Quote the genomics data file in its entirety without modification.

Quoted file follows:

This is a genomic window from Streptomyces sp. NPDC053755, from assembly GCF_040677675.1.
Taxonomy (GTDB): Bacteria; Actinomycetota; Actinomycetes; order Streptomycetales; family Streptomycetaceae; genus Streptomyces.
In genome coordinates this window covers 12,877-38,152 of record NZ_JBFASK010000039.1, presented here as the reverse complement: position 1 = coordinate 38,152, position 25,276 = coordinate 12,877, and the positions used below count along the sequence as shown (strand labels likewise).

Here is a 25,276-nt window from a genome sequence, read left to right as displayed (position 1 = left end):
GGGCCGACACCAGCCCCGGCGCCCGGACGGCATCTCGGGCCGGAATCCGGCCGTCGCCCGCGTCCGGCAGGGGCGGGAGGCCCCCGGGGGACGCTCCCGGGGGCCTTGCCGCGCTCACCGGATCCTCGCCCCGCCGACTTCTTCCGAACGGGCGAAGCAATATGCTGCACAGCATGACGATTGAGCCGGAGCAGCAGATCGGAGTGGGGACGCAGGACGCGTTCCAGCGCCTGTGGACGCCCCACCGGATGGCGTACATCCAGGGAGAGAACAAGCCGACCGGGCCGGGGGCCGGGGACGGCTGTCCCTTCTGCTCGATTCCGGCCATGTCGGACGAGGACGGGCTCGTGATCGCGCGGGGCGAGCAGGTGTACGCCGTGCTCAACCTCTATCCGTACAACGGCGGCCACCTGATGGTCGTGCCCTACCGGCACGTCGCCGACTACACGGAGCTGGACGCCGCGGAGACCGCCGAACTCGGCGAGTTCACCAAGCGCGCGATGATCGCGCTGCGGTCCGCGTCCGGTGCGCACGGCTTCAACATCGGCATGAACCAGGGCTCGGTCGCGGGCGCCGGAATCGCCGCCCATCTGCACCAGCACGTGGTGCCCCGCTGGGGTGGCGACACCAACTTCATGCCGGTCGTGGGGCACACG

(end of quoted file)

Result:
This is a genomic window from Streptomyces sp. NPDC053755, from assembly GCF_040677675.1.
Taxonomy (GTDB): Bacteria; Actinomycetota; Actinomycetes; order Streptomycetales; family Streptomycetaceae; genus Streptomyces.
In genome coordinates this window covers 12,877-38,152 of record NZ_JBFASK010000039.1, presented here as the reverse complement: position 1 = coordinate 38,152, position 25,276 = coordinate 12,877, and the positions used below count along the sequence as shown (strand labels likewise).

Here is a 25,276-nt window from a genome sequence, read left to right as displayed (position 1 = left end):
GGGCCGACACCAGCCCCGGCGCCCGGACGGCATCTCGGGCCGGAATCCGGCCGTCGCCCGCGTCCGGCAGGGGCGGGAGGCCCCCGGGGGACGCTCCCGGGGGCCTTGCCGCGCTCACCGGATCCTCGCCCCGCCGACTTCTTCCGAACGGGCGAAGCAATATGCTGCACAGCATGACGATTGAGCCGGAGCAGCAGATCGGAGTGGGGACGCAGGACGCGTTCCAGCGCCTGTGGACGCCCCACCGGATGGCGTACATCCAGGGAGAGAACAAGCCGACCGGGCCGGGGGCCGGGGACGGCTGTCCCTTCTGCTCGATTCCGGCCATGTCGGACGAGGACGGGCTCGTGATCGCGCGGGGCGAGCAGGTGTACGCCGTGCTCAACCTCTATCCGTACAACGGCGGCCACCTGATGGTCGTGCCCTACCGGCACGTCGCCGACTACACGGAGCTGGACGCCGCGGAGACCGCCGAACTCGGCGAGTTCACCAAGCGCGCGATGATCGCGCTGCGGTCCGCGTCCGGTGCGCACGGCTTCAACATCGGCATGAACCAGGGCTCGGTCGCGGGCGCCGGAATCGCCGCCCATCTGCACCAGCACGTGGTGCCCCGCTGGGGTGGCGACACCAACTTCATGCCGGTCGTGGGGCACACG